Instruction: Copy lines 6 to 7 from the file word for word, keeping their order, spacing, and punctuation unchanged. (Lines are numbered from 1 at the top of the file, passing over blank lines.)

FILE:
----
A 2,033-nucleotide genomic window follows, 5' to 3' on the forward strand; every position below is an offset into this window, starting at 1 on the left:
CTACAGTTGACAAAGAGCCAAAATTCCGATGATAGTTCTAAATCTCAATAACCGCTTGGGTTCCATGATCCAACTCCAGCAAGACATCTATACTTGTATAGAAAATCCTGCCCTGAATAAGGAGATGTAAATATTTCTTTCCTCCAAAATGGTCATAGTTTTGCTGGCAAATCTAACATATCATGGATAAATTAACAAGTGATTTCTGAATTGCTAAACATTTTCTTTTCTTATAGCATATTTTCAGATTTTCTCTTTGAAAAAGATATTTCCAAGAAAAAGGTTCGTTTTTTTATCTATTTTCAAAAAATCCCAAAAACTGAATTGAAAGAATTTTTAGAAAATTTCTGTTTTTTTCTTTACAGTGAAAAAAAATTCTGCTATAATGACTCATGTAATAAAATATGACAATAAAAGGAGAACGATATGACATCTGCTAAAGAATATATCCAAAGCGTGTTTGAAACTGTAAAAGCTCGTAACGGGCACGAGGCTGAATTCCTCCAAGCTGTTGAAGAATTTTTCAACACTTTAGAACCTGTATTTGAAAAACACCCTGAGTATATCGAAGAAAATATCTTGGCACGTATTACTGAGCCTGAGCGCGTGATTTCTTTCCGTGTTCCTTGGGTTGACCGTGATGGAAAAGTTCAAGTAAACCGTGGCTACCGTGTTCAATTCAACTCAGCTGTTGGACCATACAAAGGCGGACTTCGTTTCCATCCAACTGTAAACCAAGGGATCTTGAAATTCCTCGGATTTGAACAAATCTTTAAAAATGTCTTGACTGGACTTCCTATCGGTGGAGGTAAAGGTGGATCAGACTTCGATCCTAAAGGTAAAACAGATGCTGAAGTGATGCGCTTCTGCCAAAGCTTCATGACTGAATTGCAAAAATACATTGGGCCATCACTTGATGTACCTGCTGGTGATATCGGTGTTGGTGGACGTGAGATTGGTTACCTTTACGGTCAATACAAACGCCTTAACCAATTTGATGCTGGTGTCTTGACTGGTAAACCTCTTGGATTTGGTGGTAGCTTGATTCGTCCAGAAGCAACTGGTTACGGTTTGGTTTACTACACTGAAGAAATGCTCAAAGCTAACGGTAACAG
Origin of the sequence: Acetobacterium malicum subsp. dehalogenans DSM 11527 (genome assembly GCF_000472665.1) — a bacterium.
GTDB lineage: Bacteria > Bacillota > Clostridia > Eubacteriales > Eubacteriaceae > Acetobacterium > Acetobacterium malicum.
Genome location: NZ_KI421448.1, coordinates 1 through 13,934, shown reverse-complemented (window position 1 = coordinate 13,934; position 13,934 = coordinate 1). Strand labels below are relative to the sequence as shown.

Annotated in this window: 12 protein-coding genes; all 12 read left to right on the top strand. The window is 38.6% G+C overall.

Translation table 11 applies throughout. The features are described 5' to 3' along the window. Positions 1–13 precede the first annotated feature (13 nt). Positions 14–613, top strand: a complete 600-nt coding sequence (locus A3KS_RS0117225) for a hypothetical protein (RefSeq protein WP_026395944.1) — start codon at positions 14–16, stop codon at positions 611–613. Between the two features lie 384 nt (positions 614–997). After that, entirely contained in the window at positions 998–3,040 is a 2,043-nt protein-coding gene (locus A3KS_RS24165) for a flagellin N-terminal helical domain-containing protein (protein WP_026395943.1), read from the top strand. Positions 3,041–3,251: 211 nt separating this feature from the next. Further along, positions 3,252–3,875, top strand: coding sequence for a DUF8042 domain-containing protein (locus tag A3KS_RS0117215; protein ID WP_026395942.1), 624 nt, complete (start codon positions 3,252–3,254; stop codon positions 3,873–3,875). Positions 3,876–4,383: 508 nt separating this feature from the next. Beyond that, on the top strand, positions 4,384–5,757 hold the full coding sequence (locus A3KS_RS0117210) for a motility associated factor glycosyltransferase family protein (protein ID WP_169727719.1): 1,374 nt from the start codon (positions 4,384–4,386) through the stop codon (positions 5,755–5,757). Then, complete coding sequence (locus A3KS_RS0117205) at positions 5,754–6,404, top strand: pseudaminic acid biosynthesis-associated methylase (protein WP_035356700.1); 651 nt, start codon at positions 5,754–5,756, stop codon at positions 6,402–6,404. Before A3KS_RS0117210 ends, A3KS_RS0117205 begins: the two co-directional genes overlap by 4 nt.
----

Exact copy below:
Annotated in this window: 12 protein-coding genes; all 12 read left to right on the top strand. The window is 38.6% G+C overall.

Translation table 11 applies throughout. The features are described 5' to 3' along the window. Positions 1–13 precede the first annotated feature (13 nt). Positions 14–613, top strand: a complete 600-nt coding sequence (locus A3KS_RS0117225) for a hypothetical protein (RefSeq protein WP_026395944.1) — start codon at positions 14–16, stop codon at positions 611–613. Between the two features lie 384 nt (positions 614–997). After that, entirely contained in the window at positions 998–3,040 is a 2,043-nt protein-coding gene (locus A3KS_RS24165) for a flagellin N-terminal helical domain-containing protein (protein WP_026395943.1), read from the top strand. Positions 3,041–3,251: 211 nt separating this feature from the next. Further along, positions 3,252–3,875, top strand: coding sequence for a DUF8042 domain-containing protein (locus tag A3KS_RS0117215; protein ID WP_026395942.1), 624 nt, complete (start codon positions 3,252–3,254; stop codon positions 3,873–3,875). Positions 3,876–4,383: 508 nt separating this feature from the next. Beyond that, on the top strand, positions 4,384–5,757 hold the full coding sequence (locus A3KS_RS0117210) for a motility associated factor glycosyltransferase family protein (protein ID WP_169727719.1): 1,374 nt from the start codon (positions 4,384–4,386) through the stop codon (positions 5,755–5,757). Then, complete coding sequence (locus A3KS_RS0117205) at positions 5,754–6,404, top strand: pseudaminic acid biosynthesis-associated methylase (protein WP_035356700.1); 651 nt, start codon at positions 5,754–5,756, stop codon at positions 6,402–6,404. Before A3KS_RS0117210 ends, A3KS_RS0117205 begins: the two co-directional genes overlap by 4 nt.